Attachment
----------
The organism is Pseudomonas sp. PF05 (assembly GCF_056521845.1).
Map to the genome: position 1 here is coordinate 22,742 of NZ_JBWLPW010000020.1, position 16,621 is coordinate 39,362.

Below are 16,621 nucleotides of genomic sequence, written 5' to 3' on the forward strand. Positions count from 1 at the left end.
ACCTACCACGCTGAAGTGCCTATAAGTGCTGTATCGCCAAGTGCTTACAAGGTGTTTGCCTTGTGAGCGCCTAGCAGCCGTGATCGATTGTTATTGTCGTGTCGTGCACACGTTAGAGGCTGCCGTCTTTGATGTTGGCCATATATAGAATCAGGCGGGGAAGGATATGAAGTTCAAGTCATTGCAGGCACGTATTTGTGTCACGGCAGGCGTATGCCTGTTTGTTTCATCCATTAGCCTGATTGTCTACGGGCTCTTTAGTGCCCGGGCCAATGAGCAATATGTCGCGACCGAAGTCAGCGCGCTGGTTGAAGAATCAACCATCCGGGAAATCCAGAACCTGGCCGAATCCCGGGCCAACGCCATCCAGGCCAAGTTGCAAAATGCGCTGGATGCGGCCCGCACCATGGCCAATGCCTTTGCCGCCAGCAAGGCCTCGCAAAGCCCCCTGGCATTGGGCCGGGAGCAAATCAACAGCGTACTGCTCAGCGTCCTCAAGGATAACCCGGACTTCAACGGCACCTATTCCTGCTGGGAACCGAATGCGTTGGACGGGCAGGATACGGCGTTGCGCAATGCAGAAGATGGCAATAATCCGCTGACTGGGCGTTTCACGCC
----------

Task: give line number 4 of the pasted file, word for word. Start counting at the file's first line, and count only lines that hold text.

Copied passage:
ACCTACCACGCTGAAGTGCCTATAAGTGCTGTATCGCCAAGTGCTTACAAGGTGTTTGCCTTGTGAGCGCCTAGCAGCCGTGATCGATTGTTATTGTCGTGTCGTGCACACGTTAGAGGCTGCCGTCTTTGATGTTGGCCATATATAGAATCAGGCGGGGAAGGATATGAAGTTCAAGTCATTGCAGGCACGTATTTGTGTCACGGCAGGCGTATGCCTGTTTGTTTCATCCATTAGCCTGATTGTCTACGGGCTCTTTAGTGCCCGGGCCAATGAGCAATATGTCGCGACCGAAGTCAGCGCGCTGGTTGAAGAATCAACCATCCGGGAAATCCAGAACCTGGCCGAATCCCGGGCCAACGCCATCCAGGCCAAGTTGCAAAATGCGCTGGATGCGGCCCGCACCATGGCCAATGCCTTTGCCGCCAGCAAGGCCTCGCAAAGCCCCCTGGCATTGGGCCGGGAGCAAATCAACAGCGTACTGCTCAGCGTCCTCAAGGATAACCCGGACTTCAACGGCACCTATTCCTGCTGGGAACCGAATGCGTTGGACGGGCAGGATACGGCGTTGCGCAATGCAGAAGATGGCAATAATCCGCTGACTGGGCGTTTCACGCC